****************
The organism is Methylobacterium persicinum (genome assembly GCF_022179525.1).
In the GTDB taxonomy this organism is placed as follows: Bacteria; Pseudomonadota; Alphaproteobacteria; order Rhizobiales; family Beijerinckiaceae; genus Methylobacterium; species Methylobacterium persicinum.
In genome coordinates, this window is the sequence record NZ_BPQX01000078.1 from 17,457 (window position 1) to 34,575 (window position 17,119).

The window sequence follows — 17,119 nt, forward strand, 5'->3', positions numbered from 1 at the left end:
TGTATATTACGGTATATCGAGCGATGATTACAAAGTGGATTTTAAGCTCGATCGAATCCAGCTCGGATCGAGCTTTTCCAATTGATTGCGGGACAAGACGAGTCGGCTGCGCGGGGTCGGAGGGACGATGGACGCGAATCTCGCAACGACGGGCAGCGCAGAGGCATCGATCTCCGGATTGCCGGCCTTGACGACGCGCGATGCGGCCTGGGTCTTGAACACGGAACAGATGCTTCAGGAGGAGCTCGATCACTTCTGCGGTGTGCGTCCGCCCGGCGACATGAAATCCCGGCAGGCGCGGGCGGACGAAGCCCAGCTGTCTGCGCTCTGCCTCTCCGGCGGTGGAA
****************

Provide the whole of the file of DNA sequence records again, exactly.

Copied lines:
The organism is Methylobacterium persicinum (genome assembly GCF_022179525.1).
In the GTDB taxonomy this organism is placed as follows: Bacteria; Pseudomonadota; Alphaproteobacteria; order Rhizobiales; family Beijerinckiaceae; genus Methylobacterium; species Methylobacterium persicinum.
In genome coordinates, this window is the sequence record NZ_BPQX01000078.1 from 17,457 (window position 1) to 34,575 (window position 17,119).

The window sequence follows — 17,119 nt, forward strand, 5'->3', positions numbered from 1 at the left end:
TGTATATTACGGTATATCGAGCGATGATTACAAAGTGGATTTTAAGCTCGATCGAATCCAGCTCGGATCGAGCTTTTCCAATTGATTGCGGGACAAGACGAGTCGGCTGCGCGGGGTCGGAGGGACGATGGACGCGAATCTCGCAACGACGGGCAGCGCAGAGGCATCGATCTCCGGATTGCCGGCCTTGACGACGCGCGATGCGGCCTGGGTCTTGAACACGGAACAGATGCTTCAGGAGGAGCTCGATCACTTCTGCGGTGTGCGTCCGCCCGGCGACATGAAATCCCGGCAGGCGCGGGCGGACGAAGCCCAGCTGTCTGCGCTCTGCCTCTCCGGCGGTGGAA